Study under review: Effects of Dietary Protein Quantity on Bone Quantity following Weight Loss: A Systematic Review and Meta-analysis.
Weight loss diets are widely considered to be a healthy endeavor but can come at the cost of lean tissue loss. The most well-known source for loss of lean tissue is muscle mass, but dieting off those excess pounds can also cause a loss of bone mass. One of the major reasons this occurs is through physics: increased mechanical loading of bone is a strong stimulus for bone formation. By reducing body mass, weight loss reduces the amount of force on the skeleton, resulting in bone loss over time.
Since high protein diets have been shown to help preserve muscle mass during calorie restriction, it is possible that they could also preserve bone, especially since a lot of protein, in the form of collagen, goes into making and maintaining bone. Studies on the effects of dietary protein intake on bone mass during weight loss diets report mixed results, however, with some studies showing attenuation of bone loss while others have shown neutral effects or even increased bone loss.
Can increased protein intake help to prevent bone loss during weight loss diets? The study under review aimed to answer this question through a systematic review and meta-analysis of randomized controlled trials to assess the effect of dietary protein intake on changes in bone mass during weight loss diets.
Although weight loss can be healthy for people with obesity, weight loss diets can also cause loss of bone mass. The study under review examined whether high protein diets can preserve bone mass during weight loss through a systematic review and meta-analysis.
Other Articles in Issue #61 (November 2019)
Mini: Can exercising help alleviate primary dysmenorrhea?
We summarize the main take-aways from a recent Cochrane review exploring exercise's effects on primary dysmenorrhea.
Cutting through liver fat with citrus
Hesperidin, a compound found in the peels of citrus fruits, has shown promising results in rats for improving fatty liver. This trial put hesperidin to the test in people with nonalcoholic fatty liver disease.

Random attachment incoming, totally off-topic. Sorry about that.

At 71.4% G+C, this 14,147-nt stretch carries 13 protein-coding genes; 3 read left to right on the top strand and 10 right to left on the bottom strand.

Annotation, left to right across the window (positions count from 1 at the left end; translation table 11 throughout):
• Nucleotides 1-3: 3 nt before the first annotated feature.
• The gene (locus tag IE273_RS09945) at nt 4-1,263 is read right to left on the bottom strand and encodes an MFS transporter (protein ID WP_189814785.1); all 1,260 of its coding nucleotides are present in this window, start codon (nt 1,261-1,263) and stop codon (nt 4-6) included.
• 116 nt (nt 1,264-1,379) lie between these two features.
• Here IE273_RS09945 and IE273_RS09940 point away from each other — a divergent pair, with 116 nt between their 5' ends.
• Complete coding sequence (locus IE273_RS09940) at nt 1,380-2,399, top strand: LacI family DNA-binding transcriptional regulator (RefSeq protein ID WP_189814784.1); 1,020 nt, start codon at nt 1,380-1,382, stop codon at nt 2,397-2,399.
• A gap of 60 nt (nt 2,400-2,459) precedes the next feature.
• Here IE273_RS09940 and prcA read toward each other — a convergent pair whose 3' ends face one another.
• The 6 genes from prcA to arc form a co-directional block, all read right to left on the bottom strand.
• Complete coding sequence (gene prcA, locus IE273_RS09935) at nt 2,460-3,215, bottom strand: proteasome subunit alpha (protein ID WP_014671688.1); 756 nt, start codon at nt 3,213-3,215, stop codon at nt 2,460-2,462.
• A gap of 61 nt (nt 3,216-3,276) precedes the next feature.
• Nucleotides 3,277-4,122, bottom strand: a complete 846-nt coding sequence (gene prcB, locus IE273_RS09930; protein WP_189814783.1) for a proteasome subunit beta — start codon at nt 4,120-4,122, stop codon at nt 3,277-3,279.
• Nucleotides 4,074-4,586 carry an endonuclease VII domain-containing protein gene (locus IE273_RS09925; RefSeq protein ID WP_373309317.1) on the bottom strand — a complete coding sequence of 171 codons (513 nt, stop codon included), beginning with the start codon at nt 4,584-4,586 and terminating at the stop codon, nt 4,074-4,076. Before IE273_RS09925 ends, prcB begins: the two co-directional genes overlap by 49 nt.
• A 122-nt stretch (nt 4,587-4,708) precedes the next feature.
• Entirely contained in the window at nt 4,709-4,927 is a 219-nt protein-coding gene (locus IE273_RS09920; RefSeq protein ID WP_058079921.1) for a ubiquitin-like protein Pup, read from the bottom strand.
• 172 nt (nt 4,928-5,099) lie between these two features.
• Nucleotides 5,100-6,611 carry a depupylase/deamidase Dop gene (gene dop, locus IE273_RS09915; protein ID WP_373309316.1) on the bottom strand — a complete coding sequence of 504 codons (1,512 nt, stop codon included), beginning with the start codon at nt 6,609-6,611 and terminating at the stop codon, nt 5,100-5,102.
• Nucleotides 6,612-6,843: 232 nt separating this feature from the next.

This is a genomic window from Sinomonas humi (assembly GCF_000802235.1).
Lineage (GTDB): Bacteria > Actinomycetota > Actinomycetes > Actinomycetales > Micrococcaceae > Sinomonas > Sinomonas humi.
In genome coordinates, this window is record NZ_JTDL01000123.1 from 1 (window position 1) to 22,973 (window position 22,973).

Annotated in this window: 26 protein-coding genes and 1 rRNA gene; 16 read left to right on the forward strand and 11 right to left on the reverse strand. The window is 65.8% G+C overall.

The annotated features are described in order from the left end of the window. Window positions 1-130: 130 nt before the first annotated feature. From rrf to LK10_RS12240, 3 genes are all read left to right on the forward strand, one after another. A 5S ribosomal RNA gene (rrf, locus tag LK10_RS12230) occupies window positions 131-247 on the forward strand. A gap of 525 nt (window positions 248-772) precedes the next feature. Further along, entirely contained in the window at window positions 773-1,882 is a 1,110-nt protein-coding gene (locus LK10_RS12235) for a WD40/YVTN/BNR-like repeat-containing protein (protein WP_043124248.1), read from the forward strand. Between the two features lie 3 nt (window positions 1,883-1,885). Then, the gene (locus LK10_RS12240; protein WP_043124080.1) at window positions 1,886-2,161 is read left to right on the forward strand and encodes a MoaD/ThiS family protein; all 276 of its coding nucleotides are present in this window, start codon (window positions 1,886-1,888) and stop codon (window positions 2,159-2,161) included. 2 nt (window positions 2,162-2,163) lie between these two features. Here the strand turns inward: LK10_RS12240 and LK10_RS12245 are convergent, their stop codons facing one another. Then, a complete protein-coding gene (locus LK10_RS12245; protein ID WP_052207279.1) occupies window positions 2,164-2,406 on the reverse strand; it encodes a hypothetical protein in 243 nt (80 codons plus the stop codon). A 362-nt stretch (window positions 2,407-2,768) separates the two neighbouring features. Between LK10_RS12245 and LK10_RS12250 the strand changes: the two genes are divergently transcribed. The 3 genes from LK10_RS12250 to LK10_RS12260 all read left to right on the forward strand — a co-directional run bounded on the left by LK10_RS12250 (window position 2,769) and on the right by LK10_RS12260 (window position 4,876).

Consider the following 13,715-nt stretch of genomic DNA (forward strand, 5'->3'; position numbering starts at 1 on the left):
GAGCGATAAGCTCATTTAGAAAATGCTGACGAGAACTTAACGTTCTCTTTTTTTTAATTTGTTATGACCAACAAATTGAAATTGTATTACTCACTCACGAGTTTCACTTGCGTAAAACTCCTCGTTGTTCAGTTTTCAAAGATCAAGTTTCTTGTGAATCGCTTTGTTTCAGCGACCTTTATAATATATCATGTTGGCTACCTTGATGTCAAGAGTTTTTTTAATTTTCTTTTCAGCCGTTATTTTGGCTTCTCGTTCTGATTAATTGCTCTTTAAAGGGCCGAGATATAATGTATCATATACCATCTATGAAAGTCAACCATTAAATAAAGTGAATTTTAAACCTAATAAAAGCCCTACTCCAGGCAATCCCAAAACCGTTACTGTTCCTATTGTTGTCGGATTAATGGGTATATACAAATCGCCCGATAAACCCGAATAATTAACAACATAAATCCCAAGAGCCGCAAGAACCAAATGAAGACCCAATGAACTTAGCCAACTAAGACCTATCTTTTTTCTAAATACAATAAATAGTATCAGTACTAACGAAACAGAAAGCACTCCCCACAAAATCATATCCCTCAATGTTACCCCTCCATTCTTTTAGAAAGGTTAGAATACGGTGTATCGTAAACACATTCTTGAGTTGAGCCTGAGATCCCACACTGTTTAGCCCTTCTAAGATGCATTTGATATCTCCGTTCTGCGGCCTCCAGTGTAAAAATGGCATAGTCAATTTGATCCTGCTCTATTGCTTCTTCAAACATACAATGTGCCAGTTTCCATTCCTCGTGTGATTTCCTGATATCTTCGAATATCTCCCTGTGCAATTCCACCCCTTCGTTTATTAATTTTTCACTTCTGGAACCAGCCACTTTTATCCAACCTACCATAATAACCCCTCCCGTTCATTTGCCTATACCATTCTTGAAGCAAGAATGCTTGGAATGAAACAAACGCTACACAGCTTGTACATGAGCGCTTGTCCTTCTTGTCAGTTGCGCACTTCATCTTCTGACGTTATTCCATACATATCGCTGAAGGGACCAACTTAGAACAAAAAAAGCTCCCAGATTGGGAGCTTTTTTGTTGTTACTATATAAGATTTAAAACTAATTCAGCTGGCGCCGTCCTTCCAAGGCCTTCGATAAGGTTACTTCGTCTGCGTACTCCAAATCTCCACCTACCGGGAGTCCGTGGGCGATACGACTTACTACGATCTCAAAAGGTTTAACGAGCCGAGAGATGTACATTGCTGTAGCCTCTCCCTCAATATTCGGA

Rate of weight loss and body composition: does “slow and steady” win the race?
More severe energy restriction usually leads to higher amounts of weight loss, but it could also lead to a higher proportion of muscle or bone loss. This study explored the effects of the rate of weight loss in postmenopausal women.
Investigating the effects of eating every other day on body composition and aging-related factors
The effects of alternate-day fasting haven't been well-explored in metabolically healthy people without obesity. This study aimed to help fill that gap.
Investigating dairy to improve insulin resistance
This meta-analysis suggests that dairy intake can help curb insulin resistance and shrink waistlines a little. But "dairy" is a pretty wide-ranging category...
Casting a wider net for marine oil’s cardiovascular benefits
We previously covered a major meta-analysis which found that marine-derived omega-3 supplementation didn't have clear cardiovascular benefits. However, three large trials have been released since then. Do they make a difference?
Mini: Nutrient supplements for mental health disorders
We summarize key takeaways from a recent umbrella review that explored how useful nutrient supplementation is for a variety of mental health issues.